FIGURE 7
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Figure 7. Total amount of CO2/H2 adsorbed on a graphite surface as a function of gas pressure at different temperatures.

Separation of mixtures

The separation ratio S (selectivity) of CO2/H2 mixture is defined as:

S=nCO2(adsorbed)nCO2(gas)×nH2(gas)nH2(adsorbed)(15)

The selectivity is commonly used to define the efficiency of a (membrane) material to separate CO2 from a mixture of CO2, H2. For activated carbon, S depends on the mixture composition and on the pore sizes (Vasanth Kumar and Rodríguez-Reinoso, 2012). Our surface model can be seen as a graphite crystal with an extra-large slit pore, of 7 nm diameter. The results obtained for S are presented in Figure 8. At low pressures (<25 atm), the accuracy in S is small (within ±30%) because the small number of molecules leads to poor statistics. At higher pressures (>25 atm), the values of S vary around a constant average value within ±10% for each temperature.

FIGURE 8
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Figure 8. Selectivity of CO2 relative to H2 vs. the total pressure of the system. Results refer to a graphite surface with pore size 7 nm at different temperatures from 250 to 550 K. The selectivity decreases with increasing temperatures.

Monte Carlo simulations by Kumar et al. (Vasanth Kumar and Rodríguez-Reinoso, 2012) showed that the selectivity increases with increasing pressure with a slit pore geometry. Cao et al. (Cao and Wu, 2005) reported that the selectivity of CO2 over H2 size decreased when the pressure increased in the low pressure region, using Monte Carlo simulations. The results of Cao et al. can be understood from the selectivity of CO2 over H2 being maximum for carbon pores around 15 Å (Cao and Wu, 2005), being the double of the surface extension shown in Figure 4. The number of molecules adsorbed larger, relatively speaking, for pore sizes below 2α, leading to high selectivities for such pores or pore distributions. By finding the extension of the surface, one can thus decide on the optimal pore size of the material.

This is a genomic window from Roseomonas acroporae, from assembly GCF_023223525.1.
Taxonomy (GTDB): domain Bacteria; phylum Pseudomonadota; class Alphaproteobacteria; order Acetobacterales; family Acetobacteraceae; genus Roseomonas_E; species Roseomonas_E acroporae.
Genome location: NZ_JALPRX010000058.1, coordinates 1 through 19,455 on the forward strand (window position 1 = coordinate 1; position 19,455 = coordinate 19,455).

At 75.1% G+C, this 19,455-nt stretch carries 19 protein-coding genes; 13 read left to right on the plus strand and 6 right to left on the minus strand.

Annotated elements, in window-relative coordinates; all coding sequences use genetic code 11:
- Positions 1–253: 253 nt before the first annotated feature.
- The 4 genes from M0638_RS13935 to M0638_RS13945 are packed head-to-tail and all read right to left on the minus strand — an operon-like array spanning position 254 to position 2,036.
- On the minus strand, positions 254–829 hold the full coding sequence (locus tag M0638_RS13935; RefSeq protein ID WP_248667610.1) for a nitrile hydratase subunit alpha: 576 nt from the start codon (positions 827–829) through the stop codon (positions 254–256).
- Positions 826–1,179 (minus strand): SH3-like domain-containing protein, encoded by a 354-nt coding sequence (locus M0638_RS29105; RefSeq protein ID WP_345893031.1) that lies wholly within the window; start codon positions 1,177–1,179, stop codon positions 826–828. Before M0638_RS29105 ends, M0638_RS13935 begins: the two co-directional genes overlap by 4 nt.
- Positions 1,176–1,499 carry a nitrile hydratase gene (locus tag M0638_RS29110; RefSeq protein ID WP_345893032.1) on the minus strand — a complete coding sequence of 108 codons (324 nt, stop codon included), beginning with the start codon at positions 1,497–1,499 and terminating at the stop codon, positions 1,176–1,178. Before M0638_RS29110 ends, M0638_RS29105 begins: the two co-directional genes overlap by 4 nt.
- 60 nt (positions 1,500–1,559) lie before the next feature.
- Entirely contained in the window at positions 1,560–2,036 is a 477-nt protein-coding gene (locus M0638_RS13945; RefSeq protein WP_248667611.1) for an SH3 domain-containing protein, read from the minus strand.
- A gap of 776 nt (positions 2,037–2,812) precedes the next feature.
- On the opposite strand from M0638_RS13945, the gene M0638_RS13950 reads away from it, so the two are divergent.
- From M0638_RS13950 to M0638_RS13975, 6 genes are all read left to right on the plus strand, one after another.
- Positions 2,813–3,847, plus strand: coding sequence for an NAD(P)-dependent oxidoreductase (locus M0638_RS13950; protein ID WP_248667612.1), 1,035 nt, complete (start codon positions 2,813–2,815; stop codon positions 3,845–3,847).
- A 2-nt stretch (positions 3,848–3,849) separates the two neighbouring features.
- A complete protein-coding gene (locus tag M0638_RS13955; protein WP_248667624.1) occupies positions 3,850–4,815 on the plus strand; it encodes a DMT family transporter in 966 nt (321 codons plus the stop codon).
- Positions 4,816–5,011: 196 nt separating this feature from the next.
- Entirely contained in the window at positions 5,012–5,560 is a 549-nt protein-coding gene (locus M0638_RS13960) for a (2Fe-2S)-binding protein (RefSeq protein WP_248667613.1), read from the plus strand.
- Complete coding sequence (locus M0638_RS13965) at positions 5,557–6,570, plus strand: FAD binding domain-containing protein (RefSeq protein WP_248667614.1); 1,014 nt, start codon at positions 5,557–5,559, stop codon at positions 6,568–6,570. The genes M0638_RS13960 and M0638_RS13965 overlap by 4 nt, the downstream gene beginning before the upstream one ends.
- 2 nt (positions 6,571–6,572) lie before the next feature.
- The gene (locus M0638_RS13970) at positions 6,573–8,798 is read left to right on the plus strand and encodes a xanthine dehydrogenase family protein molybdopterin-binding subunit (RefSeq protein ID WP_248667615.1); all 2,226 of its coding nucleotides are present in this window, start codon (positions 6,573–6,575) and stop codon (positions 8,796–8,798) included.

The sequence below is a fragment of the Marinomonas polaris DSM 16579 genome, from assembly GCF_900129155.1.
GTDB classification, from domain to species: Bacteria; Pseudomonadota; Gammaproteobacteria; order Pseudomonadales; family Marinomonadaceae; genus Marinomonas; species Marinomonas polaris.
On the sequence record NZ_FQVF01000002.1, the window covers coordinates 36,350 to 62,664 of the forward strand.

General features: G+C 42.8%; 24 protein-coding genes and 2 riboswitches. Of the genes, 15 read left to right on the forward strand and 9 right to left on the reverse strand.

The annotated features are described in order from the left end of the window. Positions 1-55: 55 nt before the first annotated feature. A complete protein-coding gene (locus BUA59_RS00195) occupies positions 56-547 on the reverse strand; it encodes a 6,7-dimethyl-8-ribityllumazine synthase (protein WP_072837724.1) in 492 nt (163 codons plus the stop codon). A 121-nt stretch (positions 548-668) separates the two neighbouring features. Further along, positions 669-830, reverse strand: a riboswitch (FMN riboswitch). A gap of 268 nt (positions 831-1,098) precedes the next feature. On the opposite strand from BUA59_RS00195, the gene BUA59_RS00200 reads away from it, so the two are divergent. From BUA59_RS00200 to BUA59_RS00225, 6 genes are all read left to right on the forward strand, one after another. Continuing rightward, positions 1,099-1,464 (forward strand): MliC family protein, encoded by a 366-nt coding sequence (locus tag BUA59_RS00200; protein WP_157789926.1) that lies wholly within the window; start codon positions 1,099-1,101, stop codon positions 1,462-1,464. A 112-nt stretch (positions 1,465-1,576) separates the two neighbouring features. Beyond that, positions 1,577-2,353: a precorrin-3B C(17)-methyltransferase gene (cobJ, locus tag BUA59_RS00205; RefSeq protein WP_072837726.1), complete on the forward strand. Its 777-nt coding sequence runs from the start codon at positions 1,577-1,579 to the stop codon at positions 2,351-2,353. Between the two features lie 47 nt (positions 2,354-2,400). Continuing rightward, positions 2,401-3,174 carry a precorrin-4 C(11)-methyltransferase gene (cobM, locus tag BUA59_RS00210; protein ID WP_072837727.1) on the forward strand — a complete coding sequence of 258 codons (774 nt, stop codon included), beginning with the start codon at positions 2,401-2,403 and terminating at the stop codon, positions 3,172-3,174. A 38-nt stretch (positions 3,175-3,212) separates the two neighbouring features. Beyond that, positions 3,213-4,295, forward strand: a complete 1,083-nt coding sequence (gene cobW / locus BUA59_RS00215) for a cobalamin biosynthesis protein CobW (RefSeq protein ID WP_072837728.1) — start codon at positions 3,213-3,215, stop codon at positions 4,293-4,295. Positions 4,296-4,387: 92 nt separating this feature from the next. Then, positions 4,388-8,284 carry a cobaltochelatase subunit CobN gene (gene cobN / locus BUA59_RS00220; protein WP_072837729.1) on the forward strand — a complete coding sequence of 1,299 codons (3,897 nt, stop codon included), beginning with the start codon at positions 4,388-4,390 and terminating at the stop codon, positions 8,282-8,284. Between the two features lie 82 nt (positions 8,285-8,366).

The data in Figure 8 show that the selectivity is essentially invariant of the pressure for pressures above 25 atm. The results indicate that the selectivity goes down below 25 atm. All values S are in the range 2–18 and decreases when the temperature increases. At 250K, the average selectivity is 12. At the highest temperature, 550 K, S reduces to the average value 2. At high temperatures the two gases have similar adsorption behavior, CO2 does not adsorb much stronger than H2. This changes at lower temperatures. The trend of S is in good agreement with other simulations of CO2/H2 mixtures in slit pores with smaller pore sizes, using the GCMC technique (Cao and Wu, 2005).

Surface Self-Diffusion

The self-diffusion of CO2 and H2 along the surface was studied. The self-diffusion coefficient of molecule was obtained from:

D||s=limt[ 12dNti=1N | ri(t)ri(0) |2 ](16)

where d is the dimensionality (for surface d = 2), N is the total molecules, ri (t) and ri (0) are the projections of the position of molecules on the surface at time t and time 0.

All molecules were included in the mean-squared displacement calculations as described in previous studies (Haas et al., 2009). By plotting the logarithm of the diffusion coefficients found vs. the inverse of temperature, we obtained an Arrhenius plot. This was used to estimate the temperature dependence of the diffusion coefficient according to

D(T)=D0exp(EactRT)(17)